Why? Part of this could be the fact that in my home state, Arkansas, there weren’t many anti-animal abuse laws at the time, so if someone got caught for “horse theft” one had to assume that it wasn’t just the stalls getting nasty. Being a goat roper not only meant you were stupid, it meant that you liked to fuck goats – and other dudes.

I shit you not. 

Point being, as long as there have been cowboys, there have been people making fun of queer ones, and while a lasso and a “yee doggie!” have a lot to do with that, it also has a great deal to do with the work required of the job. What could be considered one of the first queer country songs, “The Lavender Cowboy,” very much started out this way.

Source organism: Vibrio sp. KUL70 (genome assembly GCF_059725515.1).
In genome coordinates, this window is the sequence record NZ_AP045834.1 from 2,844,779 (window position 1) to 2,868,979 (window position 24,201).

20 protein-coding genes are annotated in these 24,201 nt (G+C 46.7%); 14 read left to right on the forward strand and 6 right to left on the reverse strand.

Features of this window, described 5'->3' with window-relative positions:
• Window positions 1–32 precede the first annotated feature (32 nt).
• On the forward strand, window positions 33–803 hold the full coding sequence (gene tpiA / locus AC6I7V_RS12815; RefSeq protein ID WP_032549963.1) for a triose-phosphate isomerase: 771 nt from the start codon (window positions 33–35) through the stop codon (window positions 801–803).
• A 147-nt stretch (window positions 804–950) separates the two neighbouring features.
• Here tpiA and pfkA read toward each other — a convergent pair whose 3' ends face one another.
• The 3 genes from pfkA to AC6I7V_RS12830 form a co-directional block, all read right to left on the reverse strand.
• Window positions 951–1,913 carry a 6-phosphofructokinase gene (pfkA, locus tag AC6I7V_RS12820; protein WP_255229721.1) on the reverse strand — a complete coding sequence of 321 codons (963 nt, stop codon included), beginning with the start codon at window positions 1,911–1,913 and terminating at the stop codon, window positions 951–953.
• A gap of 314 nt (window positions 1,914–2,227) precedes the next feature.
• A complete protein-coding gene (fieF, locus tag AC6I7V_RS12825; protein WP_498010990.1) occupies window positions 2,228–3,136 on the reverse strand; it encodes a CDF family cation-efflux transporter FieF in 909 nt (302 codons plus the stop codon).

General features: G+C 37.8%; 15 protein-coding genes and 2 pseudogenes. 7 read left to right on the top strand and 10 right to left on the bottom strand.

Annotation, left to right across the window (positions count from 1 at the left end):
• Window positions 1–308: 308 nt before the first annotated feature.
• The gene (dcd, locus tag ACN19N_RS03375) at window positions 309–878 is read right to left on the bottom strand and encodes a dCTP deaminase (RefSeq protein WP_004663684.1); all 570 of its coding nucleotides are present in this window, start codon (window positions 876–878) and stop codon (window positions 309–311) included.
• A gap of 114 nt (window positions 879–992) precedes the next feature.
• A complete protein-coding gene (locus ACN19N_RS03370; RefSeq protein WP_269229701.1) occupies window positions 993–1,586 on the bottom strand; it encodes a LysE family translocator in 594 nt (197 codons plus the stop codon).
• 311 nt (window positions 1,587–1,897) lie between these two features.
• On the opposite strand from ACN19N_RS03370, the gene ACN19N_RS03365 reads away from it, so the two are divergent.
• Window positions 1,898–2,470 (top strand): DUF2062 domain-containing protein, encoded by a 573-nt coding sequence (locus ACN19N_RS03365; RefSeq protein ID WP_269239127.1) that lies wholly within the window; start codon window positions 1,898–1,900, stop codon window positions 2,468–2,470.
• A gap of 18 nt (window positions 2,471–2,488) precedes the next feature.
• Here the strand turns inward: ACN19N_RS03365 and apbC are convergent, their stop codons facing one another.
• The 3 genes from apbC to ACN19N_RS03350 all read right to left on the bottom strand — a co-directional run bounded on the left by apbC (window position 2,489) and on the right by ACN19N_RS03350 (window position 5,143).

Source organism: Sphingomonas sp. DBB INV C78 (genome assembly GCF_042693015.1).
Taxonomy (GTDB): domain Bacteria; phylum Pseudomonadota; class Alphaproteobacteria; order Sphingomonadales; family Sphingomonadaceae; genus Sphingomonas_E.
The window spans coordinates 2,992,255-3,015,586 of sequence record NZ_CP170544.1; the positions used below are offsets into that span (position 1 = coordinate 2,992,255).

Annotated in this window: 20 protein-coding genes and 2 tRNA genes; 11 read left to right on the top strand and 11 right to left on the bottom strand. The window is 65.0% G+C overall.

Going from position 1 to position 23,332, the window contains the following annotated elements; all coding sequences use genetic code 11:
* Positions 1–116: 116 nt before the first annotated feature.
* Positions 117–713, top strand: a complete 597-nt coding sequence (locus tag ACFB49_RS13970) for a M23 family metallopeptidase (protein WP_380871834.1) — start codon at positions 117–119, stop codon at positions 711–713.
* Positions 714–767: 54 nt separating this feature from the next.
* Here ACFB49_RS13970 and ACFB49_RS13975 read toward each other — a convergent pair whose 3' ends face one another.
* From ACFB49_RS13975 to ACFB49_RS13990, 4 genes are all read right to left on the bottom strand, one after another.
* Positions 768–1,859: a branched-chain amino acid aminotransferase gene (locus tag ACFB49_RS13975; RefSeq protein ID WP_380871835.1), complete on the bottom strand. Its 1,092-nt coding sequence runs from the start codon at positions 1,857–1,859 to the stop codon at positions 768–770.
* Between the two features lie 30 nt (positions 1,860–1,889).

To give a cultural context, by the early 1900’s, America had started creating its first cities after many years of being wild. Twenty years later, the ideas of the West were reemerging into the country’s heart quite nostalgically, and with nostalgia comes humor.

“The Lavender Cowboy”

Enter Harold Hersey, author of the poem that would later become the first queer country song in 1923. “The Lavender Cowboy” is a poem about an unmanly cowboy who ends up being a hero: 

He was only a lavender cowboy
And the hairs on his chest were but two
He wanted to be a real hero
And do as the real heroes do

Erbecini’s and other hair lotions
He would rub on his chest every night
But when he awoke in the morning
Not a new hair was in sight

He fought for Nellie, your honor
And he cleaned out a whole robber’s nest
He died with his six guns a smokin’
But with only two hairs on his chest

Well they buried him out on the prairie
Where the coyotes howl every night
And in the place where his bones lay
Two cacti have grown into sight